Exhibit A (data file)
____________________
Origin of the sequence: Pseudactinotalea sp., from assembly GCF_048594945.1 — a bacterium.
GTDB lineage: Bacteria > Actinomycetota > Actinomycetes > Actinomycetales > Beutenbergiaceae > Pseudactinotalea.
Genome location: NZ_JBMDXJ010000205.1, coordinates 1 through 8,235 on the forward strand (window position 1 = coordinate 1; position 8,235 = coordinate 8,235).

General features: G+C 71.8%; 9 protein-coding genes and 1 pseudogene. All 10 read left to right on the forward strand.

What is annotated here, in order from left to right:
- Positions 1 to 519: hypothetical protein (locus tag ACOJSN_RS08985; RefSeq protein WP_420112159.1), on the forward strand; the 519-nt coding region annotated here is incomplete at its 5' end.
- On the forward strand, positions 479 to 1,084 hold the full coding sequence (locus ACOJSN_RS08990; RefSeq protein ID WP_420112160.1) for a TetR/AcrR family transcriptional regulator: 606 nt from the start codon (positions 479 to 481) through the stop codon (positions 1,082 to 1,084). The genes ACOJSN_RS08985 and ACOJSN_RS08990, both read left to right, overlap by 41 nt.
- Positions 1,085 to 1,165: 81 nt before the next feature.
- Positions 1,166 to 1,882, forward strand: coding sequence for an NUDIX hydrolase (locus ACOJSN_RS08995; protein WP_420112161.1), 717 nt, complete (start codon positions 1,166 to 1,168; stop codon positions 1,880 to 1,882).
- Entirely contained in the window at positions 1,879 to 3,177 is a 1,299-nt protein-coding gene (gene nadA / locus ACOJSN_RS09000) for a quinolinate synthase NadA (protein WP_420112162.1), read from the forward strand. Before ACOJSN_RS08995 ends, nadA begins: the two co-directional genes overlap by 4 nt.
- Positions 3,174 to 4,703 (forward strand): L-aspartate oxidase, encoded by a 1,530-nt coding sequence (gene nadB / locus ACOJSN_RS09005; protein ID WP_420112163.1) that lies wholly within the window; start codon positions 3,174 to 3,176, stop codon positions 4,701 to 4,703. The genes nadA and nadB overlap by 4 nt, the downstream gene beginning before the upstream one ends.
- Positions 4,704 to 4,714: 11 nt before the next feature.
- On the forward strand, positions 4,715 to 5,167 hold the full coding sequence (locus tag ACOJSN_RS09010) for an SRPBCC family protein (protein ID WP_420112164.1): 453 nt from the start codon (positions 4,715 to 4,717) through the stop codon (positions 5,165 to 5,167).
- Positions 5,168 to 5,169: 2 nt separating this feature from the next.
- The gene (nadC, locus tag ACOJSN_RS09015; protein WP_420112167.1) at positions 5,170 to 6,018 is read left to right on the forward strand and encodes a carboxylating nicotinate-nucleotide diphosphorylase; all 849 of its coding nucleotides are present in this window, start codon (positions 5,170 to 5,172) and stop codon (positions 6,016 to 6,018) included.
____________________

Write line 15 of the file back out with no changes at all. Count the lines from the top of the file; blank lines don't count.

- The gene (nadC, locus tag ACOJSN_RS09015; protein WP_420112167.1) at positions 5,170 to 6,018 is read left to right on the forward strand and encodes a carboxylating nicotinate-nucleotide diphosphorylase; all 849 of its coding nucleotides are present in this window, start codon (positions 5,170 to 5,172) and stop codon (positions 6,016 to 6,018) included.